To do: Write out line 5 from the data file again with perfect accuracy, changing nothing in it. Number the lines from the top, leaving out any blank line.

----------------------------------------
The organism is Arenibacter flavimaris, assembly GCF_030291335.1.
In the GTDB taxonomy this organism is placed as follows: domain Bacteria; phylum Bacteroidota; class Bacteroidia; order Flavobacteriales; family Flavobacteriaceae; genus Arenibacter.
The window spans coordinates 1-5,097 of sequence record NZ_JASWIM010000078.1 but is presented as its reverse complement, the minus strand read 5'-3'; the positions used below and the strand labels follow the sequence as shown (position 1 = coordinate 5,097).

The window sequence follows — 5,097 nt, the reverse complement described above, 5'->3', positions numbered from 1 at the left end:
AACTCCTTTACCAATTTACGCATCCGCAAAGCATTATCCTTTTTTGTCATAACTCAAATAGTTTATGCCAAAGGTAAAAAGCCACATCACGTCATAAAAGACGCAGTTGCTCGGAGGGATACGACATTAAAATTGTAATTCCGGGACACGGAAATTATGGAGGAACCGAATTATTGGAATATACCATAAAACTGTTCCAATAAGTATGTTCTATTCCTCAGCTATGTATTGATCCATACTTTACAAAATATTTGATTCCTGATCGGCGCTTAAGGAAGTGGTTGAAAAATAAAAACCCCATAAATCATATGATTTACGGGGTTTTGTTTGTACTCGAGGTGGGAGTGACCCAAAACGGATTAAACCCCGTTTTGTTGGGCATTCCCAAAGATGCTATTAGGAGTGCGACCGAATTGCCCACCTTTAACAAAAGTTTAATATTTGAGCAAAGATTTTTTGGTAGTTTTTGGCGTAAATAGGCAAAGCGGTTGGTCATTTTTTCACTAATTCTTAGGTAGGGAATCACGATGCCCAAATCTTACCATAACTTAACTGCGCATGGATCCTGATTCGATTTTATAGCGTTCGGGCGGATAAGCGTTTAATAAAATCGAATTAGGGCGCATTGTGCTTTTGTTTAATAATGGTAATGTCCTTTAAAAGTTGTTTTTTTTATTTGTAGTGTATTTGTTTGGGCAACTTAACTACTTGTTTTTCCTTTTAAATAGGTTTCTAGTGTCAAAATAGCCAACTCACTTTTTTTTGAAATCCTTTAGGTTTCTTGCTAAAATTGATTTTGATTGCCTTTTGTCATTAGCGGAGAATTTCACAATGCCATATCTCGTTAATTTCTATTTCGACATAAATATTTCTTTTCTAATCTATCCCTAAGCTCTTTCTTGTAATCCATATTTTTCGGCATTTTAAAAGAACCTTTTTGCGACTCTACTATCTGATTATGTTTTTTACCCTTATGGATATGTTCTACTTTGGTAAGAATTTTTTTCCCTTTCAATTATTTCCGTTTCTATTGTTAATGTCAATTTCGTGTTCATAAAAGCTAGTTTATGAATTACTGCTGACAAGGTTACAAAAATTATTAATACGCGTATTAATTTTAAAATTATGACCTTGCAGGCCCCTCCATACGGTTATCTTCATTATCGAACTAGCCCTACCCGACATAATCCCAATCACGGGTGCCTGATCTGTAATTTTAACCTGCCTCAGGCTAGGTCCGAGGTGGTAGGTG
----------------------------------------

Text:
AACTCCTTTACCAATTTACGCATCCGCAAAGCATTATCCTTTTTTGTCATAACTCAAATAGTTTATGCCAAAGGTAAAAAGCCACATCACGTCATAAAAGACGCAGTTGCTCGGAGGGATACGACATTAAAATTGTAATTCCGGGACACGGAAATTATGGAGGAACCGAATTATTGGAATATACCATAAAACTGTTCCAATAAGTATGTTCTATTCCTCAGCTATGTATTGATCCATACTTTACAAAATATTTGATTCCTGATCGGCGCTTAAGGAAGTGGTTGAAAAATAAAAACCCCATAAATCATATGATTTACGGGGTTTTGTTTGTACTCGAGGTGGGAGTGACCCAAAACGGATTAAACCCCGTTTTGTTGGGCATTCCCAAAGATGCTATTAGGAGTGCGACCGAATTGCCCACCTTTAACAAAAGTTTAATATTTGAGCAAAGATTTTTTGGTAGTTTTTGGCGTAAATAGGCAAAGCGGTTGGTCATTTTTTCACTAATTCTTAGGTAGGGAATCACGATGCCCAAATCTTACCATAACTTAACTGCGCATGGATCCTGATTCGATTTTATAGCGTTCGGGCGGATAAGCGTTTAATAAAATCGAATTAGGGCGCATTGTGCTTTTGTTTAATAATGGTAATGTCCTTTAAAAGTTGTTTTTTTTATTTGTAGTGTATTTGTTTGGGCAACTTAACTACTTGTTTTTCCTTTTAAATAGGTTTCTAGTGTCAAAATAGCCAACTCACTTTTTTTTGAAATCCTTTAGGTTTCTTGCTAAAATTGATTTTGATTGCCTTTTGTCATTAGCGGAGAATTTCACAATGCCATATCTCGTTAATTTCTATTTCGACATAAATATTTCTTTTCTAATCTATCCCTAAGCTCTTTCTTGTAATCCATATTTTTCGGCATTTTAAAAGAACCTTTTTGCGACTCTACTATCTGATTATGTTTTTTACCCTTATGGATATGTTCTACTTTGGTAAGAATTTTTTTCCCTTTCAATTATTTCCGTTTCTATTGTTAATGTCAATTTCGTGTTCATAAAAGCTAGTTTATGAATTACTGCTGACAAGGTTACAAAAATTATTAATACGCGTATTAATTTTAAAATTATGACCTTGCAGGCCCCTCCATACGGTTATCTTCATTATCGAACTAGCCCTACCCGACATAATCCCAATCACGGGTGCCTGATCTGTAATTTTAACCTGCCTCAGGCTAGGTCCGAGGTGGTAGGTG